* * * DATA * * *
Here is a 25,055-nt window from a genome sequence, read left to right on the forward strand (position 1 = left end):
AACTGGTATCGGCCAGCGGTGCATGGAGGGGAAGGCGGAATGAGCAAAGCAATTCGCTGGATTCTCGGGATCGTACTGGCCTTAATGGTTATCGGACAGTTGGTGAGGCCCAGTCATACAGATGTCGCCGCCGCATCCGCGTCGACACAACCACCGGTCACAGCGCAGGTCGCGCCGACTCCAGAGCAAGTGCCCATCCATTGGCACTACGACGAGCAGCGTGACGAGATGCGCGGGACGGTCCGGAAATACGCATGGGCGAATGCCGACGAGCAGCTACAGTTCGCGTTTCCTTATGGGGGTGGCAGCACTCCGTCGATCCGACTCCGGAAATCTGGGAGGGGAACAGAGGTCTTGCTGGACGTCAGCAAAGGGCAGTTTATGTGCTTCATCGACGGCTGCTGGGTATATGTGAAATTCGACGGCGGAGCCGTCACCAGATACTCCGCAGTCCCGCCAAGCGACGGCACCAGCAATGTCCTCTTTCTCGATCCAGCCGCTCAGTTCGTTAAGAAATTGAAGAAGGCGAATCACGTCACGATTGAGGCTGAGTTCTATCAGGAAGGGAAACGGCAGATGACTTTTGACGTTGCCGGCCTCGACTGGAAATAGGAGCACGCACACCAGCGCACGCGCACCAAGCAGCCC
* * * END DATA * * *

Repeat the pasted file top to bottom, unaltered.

Here is a 25,055-nt window from a genome sequence, read left to right on the forward strand (position 1 = left end):
AACTGGTATCGGCCAGCGGTGCATGGAGGGGAAGGCGGAATGAGCAAAGCAATTCGCTGGATTCTCGGGATCGTACTGGCCTTAATGGTTATCGGACAGTTGGTGAGGCCCAGTCATACAGATGTCGCCGCCGCATCCGCGTCGACACAACCACCGGTCACAGCGCAGGTCGCGCCGACTCCAGAGCAAGTGCCCATCCATTGGCACTACGACGAGCAGCGTGACGAGATGCGCGGGACGGTCCGGAAATACGCATGGGCGAATGCCGACGAGCAGCTACAGTTCGCGTTTCCTTATGGGGGTGGCAGCACTCCGTCGATCCGACTCCGGAAATCTGGGAGGGGAACAGAGGTCTTGCTGGACGTCAGCAAAGGGCAGTTTATGTGCTTCATCGACGGCTGCTGGGTATATGTGAAATTCGACGGCGGAGCCGTCACCAGATACTCCGCAGTCCCGCCAAGCGACGGCACCAGCAATGTCCTCTTTCTCGATCCAGCCGCTCAGTTCGTTAAGAAATTGAAGAAGGCGAATCACGTCACGATTGAGGCTGAGTTCTATCAGGAAGGGAAACGGCAGATGACTTTTGACGTTGCCGGCCTCGACTGGAAATAGGAGCACGCACACCAGCGCACGCGCACCAAGCAGCCC